Veni Vidi Vici (Little Italy, College Street): Also very cute, classy and affordable. Same idea as Vecchio Frak.
Where NOT to Go:
8. Korean BBQ
Greek Town on the Danforth: I can’t point out a specific restaurant in this area (your suggestions would be great!) but I cannot stress how important it is for a foreigner (even one who is familiar with real Greek food) to dine here. Having visited my lovely friend Josephine on Patmos (Greek Island) I had the opportunity to try to real deal. Although it was amazing, rich food, it didn't quite have the same pazzazz as the food in Greek Town of Toronto.
*LFRW pick (I know it's pretty standard, but I swear I could not find the same combination in Greece!): Chicken Souvlaki Dinner - shish kebab chicken + Greek salad + lemon potatoes+ rice + Tzatziki (awesome yogurt garlic sauce). All this for under $15!!!
10. Grown Up Stuff
Union (Ossington): This list is small and humble as I grow up slowly but nonetheless here goes! Union is super trendy, fresh food with a French bistro ambiance. Not the cheapest ($20 a plate), but worth it for a date or stylish dinner with friends. The art is nice, service good, and the owner, Teo, brings all the good things he picked up from working in Paris to the hot emerging adult zone of Toronto.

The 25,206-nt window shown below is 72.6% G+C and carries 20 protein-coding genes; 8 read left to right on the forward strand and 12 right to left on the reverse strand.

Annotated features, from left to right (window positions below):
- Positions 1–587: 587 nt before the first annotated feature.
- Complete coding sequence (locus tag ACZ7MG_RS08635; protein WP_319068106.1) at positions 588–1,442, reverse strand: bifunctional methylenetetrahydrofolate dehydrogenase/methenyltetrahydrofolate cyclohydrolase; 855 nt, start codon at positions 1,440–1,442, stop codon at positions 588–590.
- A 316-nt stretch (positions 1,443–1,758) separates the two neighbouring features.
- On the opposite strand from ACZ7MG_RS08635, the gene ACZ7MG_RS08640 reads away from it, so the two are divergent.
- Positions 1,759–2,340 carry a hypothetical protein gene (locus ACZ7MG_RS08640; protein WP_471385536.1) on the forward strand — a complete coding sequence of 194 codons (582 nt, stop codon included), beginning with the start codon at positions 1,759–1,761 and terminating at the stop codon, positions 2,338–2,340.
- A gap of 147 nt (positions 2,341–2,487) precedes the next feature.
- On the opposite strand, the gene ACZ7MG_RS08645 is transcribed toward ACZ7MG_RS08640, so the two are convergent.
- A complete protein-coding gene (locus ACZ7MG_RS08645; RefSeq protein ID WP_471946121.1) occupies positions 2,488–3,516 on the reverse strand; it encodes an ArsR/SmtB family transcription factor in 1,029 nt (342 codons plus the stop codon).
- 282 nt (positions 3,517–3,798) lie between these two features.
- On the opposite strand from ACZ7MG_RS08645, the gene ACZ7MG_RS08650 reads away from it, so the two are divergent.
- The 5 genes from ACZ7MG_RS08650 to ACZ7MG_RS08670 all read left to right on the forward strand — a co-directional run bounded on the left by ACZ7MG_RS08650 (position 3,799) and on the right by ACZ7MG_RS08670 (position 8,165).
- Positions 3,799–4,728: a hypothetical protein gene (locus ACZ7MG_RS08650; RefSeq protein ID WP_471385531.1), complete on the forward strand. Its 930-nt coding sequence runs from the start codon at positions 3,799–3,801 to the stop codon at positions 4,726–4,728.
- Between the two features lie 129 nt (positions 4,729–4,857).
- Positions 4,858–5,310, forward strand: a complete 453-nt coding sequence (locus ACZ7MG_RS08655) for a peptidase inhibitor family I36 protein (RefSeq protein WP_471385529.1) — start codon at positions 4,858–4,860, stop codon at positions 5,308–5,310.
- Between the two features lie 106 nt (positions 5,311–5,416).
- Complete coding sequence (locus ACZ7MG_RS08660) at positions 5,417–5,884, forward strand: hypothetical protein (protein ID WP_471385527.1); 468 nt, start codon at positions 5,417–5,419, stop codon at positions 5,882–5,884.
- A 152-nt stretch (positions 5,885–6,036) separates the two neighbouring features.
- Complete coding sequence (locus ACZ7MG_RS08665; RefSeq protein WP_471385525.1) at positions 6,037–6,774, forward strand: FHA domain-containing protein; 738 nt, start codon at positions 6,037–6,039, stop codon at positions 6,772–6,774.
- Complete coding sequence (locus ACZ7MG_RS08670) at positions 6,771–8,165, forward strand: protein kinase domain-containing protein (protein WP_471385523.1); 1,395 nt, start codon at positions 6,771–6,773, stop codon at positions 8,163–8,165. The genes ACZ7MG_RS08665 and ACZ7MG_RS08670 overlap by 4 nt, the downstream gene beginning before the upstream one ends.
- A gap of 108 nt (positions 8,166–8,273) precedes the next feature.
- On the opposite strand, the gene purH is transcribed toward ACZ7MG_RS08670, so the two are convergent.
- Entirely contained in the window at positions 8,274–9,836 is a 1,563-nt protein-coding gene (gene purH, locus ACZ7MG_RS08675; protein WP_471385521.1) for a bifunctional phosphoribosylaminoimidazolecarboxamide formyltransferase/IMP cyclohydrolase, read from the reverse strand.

Delux (Ossington): Same ambiance as Union and just a block away. The decor is a bit more modern and funky and the food is damn good too. Went there for an end-of-school ladies dinner and dressed up a bit for the occasion. Highly recommended by these cool adult types and it does not disappoint!
11. Canadian Music
It's Canadian Music Week in Toronto. Get excited kids and check out some awesomeness, Canadiana styles.
Woodhands (album cover above)
After going through a lull in awesome electro music since checking out 80 Kidz, I have come across Woodhands. It's no surprise that T Dizzle pumps out good electro artists (MSTRCRFT, Crystal Castles), but holy Mohammed do I feel lucky to have this melodic, glam rock electro group that spins a hard catchy beat come from my city. I had a hard time picking just one song so I recommend buying the newest album, Remorsescapades- it's all good. Hopefully will be seeing them this weekend for CMW, maybe LFRW will get an interview. Wish us luck!
Be Back Soon-Woodhands.mp3
Cymbals Eat Guitars
Not Canadian, but equally as awesome. Feels like the Pixies and Modest Mouse, this young band from New York will no doubt explode (probably while playing in Toronto at El Mocambo next month April 6th!!).
And the Hazy Sea- Cymbals Eat Guitars.mp3
Montrealaise Band. Check em out at El Mocambo March 12th for CMW!
Radio Kaliningrad-Handsome Furs.mp3
Want to know where to get drinks and party in Toronto? See Also..
Electro and Indie Clubs
Bars and Music Venues
Canadian Identity and Why Toronto is the Yummiest Place in the World.